When Empire Strikes Back usurped Jedi as my favourite film ever (about 13 years old) a whole new world of films materialised before me. Sure, I’d heard of most of them – but my capacity to fully appreciate has been previously absent.
Such an event happened in music too. Round about 15 years old, The Bends became no more, Kid A winning that particular weekend’s ‘best album ever’ choice. I would line up all of my CDs and arrange them to preference. I didn’t go out much and I was scared that the amount I masturbated was effecting the size of my huriafog74tq@£4$hagru
These pivotal moments elevate one’s taste to the next level, refining them to a superior quality. Some time in the first year of University, this happened with comedy – I finally understood Bill Hicks. It was a revelation and one that hasn’t been tainted with my experiences of more risqué comics or time in general. He seems to be perpetually relevant, and his outlook encapsulated all the rage I never knew I had. It’s as if he sat me down, and in his Arizonan twang said, “You should be angry about these things”, not in a pressing way, but in how Plato would casually point out, “Mate, why you staring at the back of that cave?” He never told jokes or anecdotes, he told truths – scary truths about our terrifying world – and he did so with supreme confidence and conviction. He was more a preacher than stand-up.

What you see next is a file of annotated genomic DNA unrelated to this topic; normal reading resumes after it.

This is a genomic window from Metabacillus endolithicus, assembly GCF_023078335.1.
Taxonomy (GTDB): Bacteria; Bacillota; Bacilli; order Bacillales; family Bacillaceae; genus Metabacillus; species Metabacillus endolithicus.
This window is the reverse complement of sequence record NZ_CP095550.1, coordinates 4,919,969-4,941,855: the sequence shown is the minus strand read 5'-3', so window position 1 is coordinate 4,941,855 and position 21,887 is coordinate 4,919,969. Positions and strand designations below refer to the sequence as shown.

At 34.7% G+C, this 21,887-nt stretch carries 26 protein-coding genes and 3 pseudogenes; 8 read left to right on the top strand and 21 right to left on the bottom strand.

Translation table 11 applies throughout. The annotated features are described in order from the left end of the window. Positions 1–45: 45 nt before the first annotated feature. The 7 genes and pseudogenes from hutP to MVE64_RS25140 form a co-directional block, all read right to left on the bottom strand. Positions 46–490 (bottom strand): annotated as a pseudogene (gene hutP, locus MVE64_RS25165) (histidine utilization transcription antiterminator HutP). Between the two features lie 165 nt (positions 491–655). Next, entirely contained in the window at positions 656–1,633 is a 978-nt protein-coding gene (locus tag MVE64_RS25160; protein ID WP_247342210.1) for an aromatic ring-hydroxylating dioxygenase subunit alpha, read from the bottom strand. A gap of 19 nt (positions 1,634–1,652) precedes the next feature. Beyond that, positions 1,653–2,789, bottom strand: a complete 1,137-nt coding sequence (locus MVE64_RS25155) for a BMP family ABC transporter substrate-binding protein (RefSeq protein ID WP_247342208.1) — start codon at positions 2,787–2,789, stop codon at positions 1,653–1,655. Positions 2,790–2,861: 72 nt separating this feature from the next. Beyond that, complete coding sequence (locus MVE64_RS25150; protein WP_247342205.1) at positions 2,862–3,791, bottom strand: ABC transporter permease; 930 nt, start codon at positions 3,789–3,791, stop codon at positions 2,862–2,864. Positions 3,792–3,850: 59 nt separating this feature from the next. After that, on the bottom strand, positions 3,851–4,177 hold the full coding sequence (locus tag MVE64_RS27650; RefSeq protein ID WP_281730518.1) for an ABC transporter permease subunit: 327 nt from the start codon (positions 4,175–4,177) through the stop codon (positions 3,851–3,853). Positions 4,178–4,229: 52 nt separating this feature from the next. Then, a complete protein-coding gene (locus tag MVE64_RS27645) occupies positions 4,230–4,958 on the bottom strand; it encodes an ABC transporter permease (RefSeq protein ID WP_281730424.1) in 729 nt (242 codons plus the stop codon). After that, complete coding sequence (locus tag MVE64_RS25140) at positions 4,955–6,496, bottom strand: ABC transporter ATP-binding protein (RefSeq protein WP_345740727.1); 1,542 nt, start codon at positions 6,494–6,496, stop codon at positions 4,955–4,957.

Which is why a documentary about the man is such an exciting prospect. I always thought everyone knew about him, and I was the ignorant latecomer, but from Quint’s review of the film at Ain’t It Cool News it seems some still have yet to discover. American: The Bill Hicks Story can only help spread the message.
It was screened at SXSW last night and apparently went down very well. The trailer gives more of an idea of the documentary’s style (embedded below, but isn’t amazing), which seems to be a cross between archive footage and animated photos with interview audio. Bill Hicks’ close family and friends were all involved in the project, so it shall hopefully be a pretty faithful representation of the man himself.